“Thank you for that, Ron. Now we’re getting somewhere. So tell me this — why didn’t you just pull his damn funding?”

“If only it were that simple! We’re required by federal fiat to invest in basic R&D. It was part of our federal bailout deal. We’re supposed to have trade protection, and we’re supposed to catch our breath, and jump a generation ahead of our foreign competitors. But if we jump a generation of the damn Koreans, our industry will vanish entirely. People will make cars the way they make pop-up toast. Proles will build cars out of bio-scrap, and compost them in the backyard. We’ll all be doomed.”

So you’re telling me that you’ve achieved a tremendous scientific R&D success, but as a collateral effect, it will eliminate your industry.”

“Yeah. That’s it. Exactly. And I’m sorry, but we just can’t face that. We have stockholders to worry about, we have a labor force. We don’t want to end up like the computer people did. Jesus, there’s no sense to that. It’s total madness, it’s demented. We’d be cutting our own throats.”

Well, this is very much like the collapse of the automotive industry in the US, clearly. I also like this dig at corporate R&D. This idea that things discovered that could turn into something that is to the larger good would be hidden away if it would overturn the existing order. R&D in this way is ultimately conservative. I’m not sure I believe in R&D, for these reasons and others, but that’s a longer post. p.295-297


“But the economy’s out-of-control. Money just doesn’t need human beings anymore. Most of us only get in the way.”

“Well, money isn’t everything, but just try living without it.”

Kevin shrugged. “People lived before money was invented. Money’s not a law of nature. Money’s a medium. You can live without money, if you replace it with the right kind of computation. The proles know that. They’ve tried a million weird stunts to get by, roadblocks, shakedowns, smuggling, scrap metal, road shows…Heaven knows they never had much to work with. But the proles are almost there now. You know how reputation servers work, right?”

“Of course I know about them, but I also know they dont really work.”

“I used to live off reputation servers. Let’s say you’re in the Regulators — they’re a mob that’s very big around here. You show up at a Regulator camp with a trust rep in the high nineties, people will make it their business to look after you. Because they know for a fact that you’re a good guy to have around. You’re polite, you dont rob stuff, they can trust you with their kids, their cars, whatever they got. You’re a certifiable good neighbor. You always pitch in. You always do people favors. You never sell out the gang. It’s a network gift economy.”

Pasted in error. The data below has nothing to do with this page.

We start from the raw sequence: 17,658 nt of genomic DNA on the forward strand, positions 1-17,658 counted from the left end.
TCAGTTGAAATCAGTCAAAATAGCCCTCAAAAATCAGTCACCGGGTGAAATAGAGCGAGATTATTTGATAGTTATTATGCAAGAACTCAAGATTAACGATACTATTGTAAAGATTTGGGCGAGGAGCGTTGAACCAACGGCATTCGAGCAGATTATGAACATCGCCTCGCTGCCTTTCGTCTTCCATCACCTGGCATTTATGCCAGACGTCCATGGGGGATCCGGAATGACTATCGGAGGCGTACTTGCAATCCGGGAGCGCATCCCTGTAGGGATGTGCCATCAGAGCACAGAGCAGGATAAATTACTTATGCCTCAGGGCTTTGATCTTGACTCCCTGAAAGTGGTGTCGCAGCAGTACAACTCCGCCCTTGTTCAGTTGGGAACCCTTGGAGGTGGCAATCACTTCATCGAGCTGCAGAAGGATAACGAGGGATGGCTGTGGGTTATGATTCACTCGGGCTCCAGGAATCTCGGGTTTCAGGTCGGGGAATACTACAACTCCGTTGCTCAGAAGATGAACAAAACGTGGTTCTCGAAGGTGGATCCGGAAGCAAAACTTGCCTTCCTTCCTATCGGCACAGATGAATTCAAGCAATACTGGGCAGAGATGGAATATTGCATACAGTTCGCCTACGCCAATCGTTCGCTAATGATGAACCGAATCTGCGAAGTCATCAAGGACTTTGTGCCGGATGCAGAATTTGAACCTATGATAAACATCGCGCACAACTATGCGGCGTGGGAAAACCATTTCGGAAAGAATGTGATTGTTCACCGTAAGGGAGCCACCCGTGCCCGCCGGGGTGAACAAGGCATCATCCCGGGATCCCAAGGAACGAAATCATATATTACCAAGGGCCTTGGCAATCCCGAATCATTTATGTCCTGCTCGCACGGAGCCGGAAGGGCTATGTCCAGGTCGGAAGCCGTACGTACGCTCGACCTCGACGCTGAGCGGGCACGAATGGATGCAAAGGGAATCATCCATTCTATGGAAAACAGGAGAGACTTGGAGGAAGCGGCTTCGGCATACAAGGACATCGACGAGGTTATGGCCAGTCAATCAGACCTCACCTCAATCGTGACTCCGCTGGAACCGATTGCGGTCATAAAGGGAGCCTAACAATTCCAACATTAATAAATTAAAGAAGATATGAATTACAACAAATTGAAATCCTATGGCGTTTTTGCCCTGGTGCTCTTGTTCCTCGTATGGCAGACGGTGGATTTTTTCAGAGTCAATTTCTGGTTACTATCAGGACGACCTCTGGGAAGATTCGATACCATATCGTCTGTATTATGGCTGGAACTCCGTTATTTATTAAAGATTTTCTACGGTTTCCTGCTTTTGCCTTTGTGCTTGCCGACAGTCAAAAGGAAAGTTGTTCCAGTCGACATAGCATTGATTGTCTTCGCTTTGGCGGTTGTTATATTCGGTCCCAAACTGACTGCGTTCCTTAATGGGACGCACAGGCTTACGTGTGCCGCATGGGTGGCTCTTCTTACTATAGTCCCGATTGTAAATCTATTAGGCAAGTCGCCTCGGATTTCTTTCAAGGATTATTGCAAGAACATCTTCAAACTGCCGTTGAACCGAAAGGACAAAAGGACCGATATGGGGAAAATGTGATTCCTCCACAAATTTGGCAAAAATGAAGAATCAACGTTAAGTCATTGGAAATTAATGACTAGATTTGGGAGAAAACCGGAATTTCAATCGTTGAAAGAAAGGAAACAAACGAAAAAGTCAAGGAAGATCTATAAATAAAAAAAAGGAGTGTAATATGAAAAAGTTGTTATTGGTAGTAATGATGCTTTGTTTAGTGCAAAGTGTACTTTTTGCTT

“It’s gangster socialism. It’s a nutty scheme, it’s unrealistic. And its fragile. You can always bribe people to boost your ratings, and then money breaks into your little pie-in-the-sky setup. Then you’re right back where you started.
“It can work all right. The problems is that the organized-crime feds are on to the proles, so they netwar their systems and deliberately break them down. They prefer the proles chaotic, because they’re a threat to the status quo. Living without money is just not the American way. But most of Africa lives outside the money economy now — they’re all eating leaf protein out of Dutch machines. Polynesia is like that now. In Europe they’ve got guaranteed annual incomes, they’ve got zero-work people in their Parliaments. Gift networks have always been big in Japan. Russians still think property is theft — those poor guys could never make a money economy work..”

I love this idea of reputation servers — a possible near future for today’s social networks, friend followers, etc. Somehow participation in today’s networks yields a new index of sorts — your trust ranking or something like this. A nice substitute for today’s “credit rating” systems, which are ridiculously opaque, operating on algorithms we who are rated can only guess about. Besides, in the near future, when the role of banks will have possibly whithered to a collapsed prune of their former selves, we may in fact circulate and leverage financial activities within networks of trust that are more peer-to-peer, like this Susu financial practices that is a cornerstone of various expat communities. p.256-257 (See also http://www.theworld.org/node/24945

Continue reading Dog Eared "Distraction"